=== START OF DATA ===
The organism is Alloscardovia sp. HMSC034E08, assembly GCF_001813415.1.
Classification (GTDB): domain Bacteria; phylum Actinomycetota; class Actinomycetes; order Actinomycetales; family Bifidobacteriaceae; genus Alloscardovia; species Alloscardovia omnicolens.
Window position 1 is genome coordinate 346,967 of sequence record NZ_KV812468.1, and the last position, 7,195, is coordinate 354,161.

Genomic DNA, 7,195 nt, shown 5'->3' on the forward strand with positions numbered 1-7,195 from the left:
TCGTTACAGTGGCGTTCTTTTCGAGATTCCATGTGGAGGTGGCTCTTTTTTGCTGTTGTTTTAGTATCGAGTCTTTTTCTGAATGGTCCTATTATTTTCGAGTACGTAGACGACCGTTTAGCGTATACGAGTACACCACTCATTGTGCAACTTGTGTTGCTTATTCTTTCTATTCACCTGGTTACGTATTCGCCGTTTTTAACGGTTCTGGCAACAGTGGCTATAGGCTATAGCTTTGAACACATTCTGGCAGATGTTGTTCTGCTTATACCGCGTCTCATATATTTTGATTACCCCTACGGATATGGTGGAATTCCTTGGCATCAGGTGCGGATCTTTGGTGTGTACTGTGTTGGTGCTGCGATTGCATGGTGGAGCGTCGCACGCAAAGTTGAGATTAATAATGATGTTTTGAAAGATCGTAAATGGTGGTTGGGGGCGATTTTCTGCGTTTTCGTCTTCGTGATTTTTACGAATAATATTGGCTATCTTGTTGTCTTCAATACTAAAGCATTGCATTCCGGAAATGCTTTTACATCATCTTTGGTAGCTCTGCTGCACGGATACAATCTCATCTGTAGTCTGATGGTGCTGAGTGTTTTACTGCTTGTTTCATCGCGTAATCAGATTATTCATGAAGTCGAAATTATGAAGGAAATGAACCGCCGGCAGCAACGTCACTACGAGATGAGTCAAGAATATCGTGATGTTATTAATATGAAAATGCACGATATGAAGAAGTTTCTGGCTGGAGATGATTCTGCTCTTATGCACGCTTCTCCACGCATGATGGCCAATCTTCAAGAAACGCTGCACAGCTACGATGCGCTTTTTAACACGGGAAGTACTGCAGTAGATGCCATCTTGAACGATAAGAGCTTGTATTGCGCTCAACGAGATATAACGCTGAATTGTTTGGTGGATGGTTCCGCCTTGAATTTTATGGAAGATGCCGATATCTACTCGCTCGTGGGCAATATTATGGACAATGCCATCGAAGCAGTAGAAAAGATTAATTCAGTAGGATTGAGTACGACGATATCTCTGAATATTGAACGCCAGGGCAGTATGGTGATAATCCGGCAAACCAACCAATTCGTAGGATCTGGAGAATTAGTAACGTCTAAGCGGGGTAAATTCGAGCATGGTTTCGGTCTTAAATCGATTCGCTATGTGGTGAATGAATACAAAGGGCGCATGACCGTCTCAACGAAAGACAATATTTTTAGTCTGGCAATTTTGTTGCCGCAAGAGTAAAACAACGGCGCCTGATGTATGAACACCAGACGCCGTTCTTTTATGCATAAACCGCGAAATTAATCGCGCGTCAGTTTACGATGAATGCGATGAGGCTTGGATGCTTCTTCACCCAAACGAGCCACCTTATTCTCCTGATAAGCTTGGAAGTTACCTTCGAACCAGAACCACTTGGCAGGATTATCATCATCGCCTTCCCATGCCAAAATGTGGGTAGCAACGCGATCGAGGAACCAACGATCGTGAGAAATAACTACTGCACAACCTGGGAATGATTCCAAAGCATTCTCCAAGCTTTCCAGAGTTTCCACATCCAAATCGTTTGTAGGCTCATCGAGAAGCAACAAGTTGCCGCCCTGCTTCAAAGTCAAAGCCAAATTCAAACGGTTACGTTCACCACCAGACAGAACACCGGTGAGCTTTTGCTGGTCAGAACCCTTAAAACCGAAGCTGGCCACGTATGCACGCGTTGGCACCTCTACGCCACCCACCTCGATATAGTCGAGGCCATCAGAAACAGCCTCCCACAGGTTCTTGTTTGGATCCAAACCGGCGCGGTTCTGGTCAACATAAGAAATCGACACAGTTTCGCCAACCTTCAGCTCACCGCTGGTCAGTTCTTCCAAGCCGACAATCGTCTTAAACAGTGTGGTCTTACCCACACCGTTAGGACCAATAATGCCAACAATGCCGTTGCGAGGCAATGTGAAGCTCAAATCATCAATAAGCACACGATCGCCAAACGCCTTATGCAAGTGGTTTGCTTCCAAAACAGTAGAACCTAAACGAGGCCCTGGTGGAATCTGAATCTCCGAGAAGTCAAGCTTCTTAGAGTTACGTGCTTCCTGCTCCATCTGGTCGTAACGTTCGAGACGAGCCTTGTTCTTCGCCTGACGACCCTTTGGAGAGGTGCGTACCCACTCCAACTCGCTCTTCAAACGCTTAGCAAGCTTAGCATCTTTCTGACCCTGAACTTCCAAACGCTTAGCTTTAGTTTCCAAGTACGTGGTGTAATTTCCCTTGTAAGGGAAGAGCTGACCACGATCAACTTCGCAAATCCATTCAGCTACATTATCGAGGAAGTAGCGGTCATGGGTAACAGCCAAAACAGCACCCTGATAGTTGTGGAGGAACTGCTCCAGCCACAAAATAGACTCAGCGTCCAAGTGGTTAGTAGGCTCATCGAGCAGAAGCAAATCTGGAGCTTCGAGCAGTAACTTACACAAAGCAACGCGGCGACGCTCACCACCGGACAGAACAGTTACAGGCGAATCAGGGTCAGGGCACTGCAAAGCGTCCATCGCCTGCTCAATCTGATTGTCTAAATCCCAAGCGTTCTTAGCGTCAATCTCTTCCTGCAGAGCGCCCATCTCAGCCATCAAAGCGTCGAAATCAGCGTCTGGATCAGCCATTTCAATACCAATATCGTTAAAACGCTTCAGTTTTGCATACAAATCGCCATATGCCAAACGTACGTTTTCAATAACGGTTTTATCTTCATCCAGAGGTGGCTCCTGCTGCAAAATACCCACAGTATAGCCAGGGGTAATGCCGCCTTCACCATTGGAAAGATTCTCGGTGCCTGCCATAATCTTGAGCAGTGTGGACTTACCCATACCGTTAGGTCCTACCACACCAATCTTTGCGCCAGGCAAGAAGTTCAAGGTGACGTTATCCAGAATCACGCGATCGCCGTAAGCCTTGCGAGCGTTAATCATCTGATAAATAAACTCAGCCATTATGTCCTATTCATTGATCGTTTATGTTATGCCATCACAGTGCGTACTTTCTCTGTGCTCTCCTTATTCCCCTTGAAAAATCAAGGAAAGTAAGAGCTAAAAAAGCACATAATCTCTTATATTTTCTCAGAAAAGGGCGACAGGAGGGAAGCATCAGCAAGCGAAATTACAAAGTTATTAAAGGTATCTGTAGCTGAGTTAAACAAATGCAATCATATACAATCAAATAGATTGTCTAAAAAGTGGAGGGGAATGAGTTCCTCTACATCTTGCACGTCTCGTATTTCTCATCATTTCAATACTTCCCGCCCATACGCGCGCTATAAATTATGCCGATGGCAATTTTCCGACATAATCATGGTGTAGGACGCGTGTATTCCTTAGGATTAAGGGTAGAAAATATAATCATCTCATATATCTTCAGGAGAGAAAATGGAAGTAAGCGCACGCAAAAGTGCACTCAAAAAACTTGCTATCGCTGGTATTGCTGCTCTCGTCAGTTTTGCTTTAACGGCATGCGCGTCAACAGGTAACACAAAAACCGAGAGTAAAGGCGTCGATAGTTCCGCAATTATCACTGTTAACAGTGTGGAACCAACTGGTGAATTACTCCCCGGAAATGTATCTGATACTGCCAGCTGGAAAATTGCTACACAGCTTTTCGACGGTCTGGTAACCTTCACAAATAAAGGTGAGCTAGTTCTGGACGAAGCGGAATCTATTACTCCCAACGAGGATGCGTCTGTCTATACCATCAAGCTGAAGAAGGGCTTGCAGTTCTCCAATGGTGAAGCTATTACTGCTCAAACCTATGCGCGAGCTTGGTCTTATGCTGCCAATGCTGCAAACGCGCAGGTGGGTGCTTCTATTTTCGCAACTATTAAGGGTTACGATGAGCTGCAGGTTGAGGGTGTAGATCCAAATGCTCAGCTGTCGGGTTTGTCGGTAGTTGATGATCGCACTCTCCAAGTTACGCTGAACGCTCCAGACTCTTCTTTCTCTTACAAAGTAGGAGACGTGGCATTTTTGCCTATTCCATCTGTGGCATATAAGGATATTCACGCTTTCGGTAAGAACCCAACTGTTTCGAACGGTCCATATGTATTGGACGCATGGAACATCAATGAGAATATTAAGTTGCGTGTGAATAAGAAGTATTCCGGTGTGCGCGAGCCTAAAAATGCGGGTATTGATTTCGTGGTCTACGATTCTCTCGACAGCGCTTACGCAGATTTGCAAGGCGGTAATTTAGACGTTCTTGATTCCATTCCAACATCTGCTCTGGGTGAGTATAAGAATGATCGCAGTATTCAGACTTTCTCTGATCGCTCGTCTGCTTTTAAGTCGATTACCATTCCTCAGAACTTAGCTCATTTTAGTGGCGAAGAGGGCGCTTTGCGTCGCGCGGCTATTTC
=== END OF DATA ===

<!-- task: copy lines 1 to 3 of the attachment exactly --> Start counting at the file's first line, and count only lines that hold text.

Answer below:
The organism is Alloscardovia sp. HMSC034E08, assembly GCF_001813415.1.
Classification (GTDB): domain Bacteria; phylum Actinomycetota; class Actinomycetes; order Actinomycetales; family Bifidobacteriaceae; genus Alloscardovia; species Alloscardovia omnicolens.
Window position 1 is genome coordinate 346,967 of sequence record NZ_KV812468.1, and the last position, 7,195, is coordinate 354,161.